• KayMesser

        Member
        March 1, 2023 at 10:38 pm

        I can relate to overuse soreness and it is great advise to not repeat mistakes often. Thanks!

  • N-lightMike

    Member
    March 1, 2023 at 10:59 am

    Hello @KayMesser ;

    First, I think you have all the advice you need. I especially like what @Kitman said, slow waaaaay down as you move from one chord to the other. Really pay attention to your finger, hand, wrist and elbow positions as the change. And then @jumpinjeff ‘s advice to pay attention to tension is really important and will get you the rest of the way there.

    So, all I can really add is the encouragement. It sounds to me like you are doing great. You are going slow, using a metronome, and practicing. It takes time. That’s pretty much the answer that we wish we didn’t have to hear.

    That’s why Tony tries to give us musical and fun exercises. That way, as we are learning, we can play something that sounds good none the less. His blues progressions in the 30 Days to Play course are great to play over and over. You could even try coming up with some words to sing along with your playing. That would be fun and engaging.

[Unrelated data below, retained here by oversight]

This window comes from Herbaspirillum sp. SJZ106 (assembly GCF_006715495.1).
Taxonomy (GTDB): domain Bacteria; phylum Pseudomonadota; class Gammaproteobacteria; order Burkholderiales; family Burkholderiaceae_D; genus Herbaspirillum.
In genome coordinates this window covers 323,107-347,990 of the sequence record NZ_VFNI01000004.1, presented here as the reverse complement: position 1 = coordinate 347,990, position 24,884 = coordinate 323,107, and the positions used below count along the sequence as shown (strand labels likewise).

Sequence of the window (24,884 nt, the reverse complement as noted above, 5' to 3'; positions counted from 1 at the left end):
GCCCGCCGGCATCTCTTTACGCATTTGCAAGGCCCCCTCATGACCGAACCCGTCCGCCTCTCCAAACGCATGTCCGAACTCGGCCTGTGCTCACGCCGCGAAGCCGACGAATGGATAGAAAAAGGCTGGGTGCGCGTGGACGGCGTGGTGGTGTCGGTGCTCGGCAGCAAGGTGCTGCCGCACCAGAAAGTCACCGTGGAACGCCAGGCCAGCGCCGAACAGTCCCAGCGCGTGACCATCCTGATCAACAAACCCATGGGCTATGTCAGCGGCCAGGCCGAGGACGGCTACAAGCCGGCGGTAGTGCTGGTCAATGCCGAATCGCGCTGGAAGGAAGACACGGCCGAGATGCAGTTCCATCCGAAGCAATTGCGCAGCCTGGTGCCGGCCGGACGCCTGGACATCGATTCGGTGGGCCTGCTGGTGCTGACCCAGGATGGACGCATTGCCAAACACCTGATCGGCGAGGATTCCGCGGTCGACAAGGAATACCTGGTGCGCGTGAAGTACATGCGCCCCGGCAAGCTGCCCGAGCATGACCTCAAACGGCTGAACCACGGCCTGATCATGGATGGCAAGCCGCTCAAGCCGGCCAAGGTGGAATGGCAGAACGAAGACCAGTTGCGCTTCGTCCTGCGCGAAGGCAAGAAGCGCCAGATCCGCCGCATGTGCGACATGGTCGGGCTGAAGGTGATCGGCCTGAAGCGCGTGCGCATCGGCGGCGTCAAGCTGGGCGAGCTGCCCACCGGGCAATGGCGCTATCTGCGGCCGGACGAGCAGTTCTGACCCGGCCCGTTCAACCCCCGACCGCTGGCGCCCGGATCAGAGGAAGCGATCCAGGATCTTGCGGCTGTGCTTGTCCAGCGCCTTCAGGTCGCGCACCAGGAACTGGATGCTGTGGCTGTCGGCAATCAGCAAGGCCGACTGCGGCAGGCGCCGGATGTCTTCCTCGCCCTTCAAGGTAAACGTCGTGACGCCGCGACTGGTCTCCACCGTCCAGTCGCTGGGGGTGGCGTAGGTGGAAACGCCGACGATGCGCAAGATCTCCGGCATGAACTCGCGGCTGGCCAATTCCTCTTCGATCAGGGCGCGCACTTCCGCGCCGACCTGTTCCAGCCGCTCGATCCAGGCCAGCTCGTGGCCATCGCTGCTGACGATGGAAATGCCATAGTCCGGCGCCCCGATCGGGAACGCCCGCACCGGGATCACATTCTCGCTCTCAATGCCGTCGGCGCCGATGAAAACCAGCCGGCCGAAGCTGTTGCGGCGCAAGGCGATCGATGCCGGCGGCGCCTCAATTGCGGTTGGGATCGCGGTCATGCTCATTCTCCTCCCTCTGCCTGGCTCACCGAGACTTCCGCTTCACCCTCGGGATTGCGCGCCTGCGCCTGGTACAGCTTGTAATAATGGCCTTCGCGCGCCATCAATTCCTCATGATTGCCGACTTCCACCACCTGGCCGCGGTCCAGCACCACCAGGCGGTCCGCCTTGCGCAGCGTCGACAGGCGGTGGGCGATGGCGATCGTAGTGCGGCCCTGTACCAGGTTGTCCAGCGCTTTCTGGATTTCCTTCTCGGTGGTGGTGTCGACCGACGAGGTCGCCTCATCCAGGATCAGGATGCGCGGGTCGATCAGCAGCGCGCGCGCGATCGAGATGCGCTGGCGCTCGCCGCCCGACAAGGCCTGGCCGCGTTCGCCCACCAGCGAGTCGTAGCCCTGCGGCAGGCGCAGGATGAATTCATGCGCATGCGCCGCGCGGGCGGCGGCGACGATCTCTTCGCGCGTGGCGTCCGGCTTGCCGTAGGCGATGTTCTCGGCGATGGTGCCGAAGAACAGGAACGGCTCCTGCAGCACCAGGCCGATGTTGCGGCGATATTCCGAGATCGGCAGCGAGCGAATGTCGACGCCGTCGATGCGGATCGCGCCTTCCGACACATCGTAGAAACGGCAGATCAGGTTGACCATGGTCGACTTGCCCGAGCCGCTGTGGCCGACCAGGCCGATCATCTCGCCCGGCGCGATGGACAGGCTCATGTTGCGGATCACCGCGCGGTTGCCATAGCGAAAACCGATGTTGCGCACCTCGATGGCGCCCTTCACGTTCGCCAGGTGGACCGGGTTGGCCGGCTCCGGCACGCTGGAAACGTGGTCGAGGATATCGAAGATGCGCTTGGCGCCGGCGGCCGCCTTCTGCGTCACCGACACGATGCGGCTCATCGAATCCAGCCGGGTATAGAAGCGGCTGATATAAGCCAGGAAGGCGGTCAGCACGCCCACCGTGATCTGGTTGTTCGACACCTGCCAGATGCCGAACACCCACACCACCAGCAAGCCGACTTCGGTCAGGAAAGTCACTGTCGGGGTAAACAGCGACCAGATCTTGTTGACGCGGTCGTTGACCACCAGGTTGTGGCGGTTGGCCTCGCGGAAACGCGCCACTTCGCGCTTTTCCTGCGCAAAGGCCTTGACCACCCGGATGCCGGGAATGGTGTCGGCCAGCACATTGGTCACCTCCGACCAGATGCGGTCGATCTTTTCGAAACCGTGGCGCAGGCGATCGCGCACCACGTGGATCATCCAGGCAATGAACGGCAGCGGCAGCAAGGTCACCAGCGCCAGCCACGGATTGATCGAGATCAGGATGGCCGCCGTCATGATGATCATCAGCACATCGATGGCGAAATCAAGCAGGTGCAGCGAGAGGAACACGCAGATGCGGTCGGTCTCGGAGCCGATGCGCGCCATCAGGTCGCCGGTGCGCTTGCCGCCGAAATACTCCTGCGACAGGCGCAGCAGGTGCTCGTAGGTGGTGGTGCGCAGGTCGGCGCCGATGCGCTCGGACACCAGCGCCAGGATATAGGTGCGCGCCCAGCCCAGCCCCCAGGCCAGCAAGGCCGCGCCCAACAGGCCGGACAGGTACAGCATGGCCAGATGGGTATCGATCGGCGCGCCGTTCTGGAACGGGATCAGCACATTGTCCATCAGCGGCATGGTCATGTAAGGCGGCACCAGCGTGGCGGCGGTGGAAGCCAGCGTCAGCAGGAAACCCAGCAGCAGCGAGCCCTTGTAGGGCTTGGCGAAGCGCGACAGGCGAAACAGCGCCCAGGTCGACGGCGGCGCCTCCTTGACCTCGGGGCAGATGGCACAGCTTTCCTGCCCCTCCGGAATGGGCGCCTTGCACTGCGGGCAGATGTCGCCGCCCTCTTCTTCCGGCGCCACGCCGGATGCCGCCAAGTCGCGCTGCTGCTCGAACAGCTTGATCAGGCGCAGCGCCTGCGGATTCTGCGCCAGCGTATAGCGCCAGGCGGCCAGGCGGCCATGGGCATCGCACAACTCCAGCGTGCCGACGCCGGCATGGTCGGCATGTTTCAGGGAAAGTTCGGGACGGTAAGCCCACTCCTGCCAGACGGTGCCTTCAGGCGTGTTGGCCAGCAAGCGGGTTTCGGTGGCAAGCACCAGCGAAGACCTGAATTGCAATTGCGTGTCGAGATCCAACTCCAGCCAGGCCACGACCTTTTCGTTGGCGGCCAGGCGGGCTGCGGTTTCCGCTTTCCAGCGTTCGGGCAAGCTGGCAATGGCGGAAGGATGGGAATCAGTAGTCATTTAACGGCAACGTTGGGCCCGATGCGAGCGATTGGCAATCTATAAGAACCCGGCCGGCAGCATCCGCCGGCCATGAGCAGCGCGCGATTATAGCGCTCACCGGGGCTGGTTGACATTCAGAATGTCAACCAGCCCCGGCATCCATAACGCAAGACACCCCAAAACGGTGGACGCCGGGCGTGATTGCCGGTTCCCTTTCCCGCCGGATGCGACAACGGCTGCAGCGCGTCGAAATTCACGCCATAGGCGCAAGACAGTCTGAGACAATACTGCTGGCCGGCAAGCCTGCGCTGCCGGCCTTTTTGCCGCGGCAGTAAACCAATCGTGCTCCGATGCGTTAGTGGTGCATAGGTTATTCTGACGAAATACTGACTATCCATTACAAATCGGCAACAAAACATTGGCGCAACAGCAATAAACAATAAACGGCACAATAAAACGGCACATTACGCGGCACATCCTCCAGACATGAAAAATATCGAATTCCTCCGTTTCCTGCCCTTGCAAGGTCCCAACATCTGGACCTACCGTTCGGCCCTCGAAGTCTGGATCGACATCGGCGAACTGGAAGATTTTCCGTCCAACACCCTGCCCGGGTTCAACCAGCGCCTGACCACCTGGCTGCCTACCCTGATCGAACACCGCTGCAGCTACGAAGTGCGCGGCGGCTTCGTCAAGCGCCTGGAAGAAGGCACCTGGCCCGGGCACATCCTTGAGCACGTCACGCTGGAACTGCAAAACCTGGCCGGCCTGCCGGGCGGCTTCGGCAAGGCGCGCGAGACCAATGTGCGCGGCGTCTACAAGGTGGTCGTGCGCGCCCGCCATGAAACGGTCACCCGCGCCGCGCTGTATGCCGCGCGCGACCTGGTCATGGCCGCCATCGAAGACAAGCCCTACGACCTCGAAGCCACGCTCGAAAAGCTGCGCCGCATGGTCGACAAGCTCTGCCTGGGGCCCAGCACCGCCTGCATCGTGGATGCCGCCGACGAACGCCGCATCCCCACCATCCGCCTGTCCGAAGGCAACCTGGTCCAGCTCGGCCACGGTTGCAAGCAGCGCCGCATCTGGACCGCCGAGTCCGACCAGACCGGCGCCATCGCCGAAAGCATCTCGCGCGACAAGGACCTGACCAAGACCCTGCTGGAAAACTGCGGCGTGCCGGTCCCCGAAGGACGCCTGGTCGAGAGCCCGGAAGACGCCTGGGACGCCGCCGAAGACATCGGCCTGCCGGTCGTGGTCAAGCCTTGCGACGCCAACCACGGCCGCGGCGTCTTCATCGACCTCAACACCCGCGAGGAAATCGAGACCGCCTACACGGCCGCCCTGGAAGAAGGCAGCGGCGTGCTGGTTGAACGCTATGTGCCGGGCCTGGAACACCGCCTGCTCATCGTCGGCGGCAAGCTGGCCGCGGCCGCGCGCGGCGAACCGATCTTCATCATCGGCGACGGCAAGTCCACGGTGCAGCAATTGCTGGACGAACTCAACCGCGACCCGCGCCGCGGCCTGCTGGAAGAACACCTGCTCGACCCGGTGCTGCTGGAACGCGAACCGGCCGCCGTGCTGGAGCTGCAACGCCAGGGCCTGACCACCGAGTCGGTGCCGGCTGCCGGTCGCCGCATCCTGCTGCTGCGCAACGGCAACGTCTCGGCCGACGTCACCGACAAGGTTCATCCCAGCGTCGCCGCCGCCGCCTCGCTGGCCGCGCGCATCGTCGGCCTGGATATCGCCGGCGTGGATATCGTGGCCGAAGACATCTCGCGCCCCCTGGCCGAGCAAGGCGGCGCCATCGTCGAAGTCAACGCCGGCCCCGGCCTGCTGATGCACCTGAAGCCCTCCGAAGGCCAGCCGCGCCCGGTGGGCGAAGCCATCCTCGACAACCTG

So I guess what I really wanted to add is: Have Fun. That’s the number one rule and only real rule. Always enjoy your own sound and you won’t even notice the time slipping by during which you are improving.

    MG 😀

    • KayMesser

      Member
      March 1, 2023 at 10:39 pm